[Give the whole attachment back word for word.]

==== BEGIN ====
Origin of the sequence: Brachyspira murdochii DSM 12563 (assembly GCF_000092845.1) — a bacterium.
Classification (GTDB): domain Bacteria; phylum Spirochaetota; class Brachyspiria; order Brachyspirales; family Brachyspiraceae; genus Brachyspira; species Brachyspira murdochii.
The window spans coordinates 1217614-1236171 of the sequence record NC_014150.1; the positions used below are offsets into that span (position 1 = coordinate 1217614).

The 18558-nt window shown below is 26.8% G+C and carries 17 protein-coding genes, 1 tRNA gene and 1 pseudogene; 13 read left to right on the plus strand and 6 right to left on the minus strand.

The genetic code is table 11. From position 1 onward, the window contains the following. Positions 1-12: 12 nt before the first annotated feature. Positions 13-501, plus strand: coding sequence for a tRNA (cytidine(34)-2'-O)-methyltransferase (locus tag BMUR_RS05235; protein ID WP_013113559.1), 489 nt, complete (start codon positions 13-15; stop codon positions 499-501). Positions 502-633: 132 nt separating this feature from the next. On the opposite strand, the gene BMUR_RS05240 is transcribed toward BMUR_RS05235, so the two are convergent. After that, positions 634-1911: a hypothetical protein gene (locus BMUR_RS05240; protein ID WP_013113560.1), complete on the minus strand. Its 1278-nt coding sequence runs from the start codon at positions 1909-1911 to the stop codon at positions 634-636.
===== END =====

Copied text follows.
Origin of the sequence: Brachyspira murdochii DSM 12563 (assembly GCF_000092845.1) — a bacterium.
Classification (GTDB): domain Bacteria; phylum Spirochaetota; class Brachyspiria; order Brachyspirales; family Brachyspiraceae; genus Brachyspira; species Brachyspira murdochii.
The window spans coordinates 1217614-1236171 of the sequence record NC_014150.1; the positions used below are offsets into that span (position 1 = coordinate 1217614).

The 18558-nt window shown below is 26.8% G+C and carries 17 protein-coding genes, 1 tRNA gene and 1 pseudogene; 13 read left to right on the plus strand and 6 right to left on the minus strand.

The genetic code is table 11. From position 1 onward, the window contains the following. Positions 1-12: 12 nt before the first annotated feature. Positions 13-501, plus strand: coding sequence for a tRNA (cytidine(34)-2'-O)-methyltransferase (locus tag BMUR_RS05235; protein ID WP_013113559.1), 489 nt, complete (start codon positions 13-15; stop codon positions 499-501). Positions 502-633: 132 nt separating this feature from the next. On the opposite strand, the gene BMUR_RS05240 is transcribed toward BMUR_RS05235, so the two are convergent. After that, positions 634-1911: a hypothetical protein gene (locus BMUR_RS05240; protein ID WP_013113560.1), complete on the minus strand. Its 1278-nt coding sequence runs from the start codon at positions 1909-1911 to the stop codon at positions 634-636.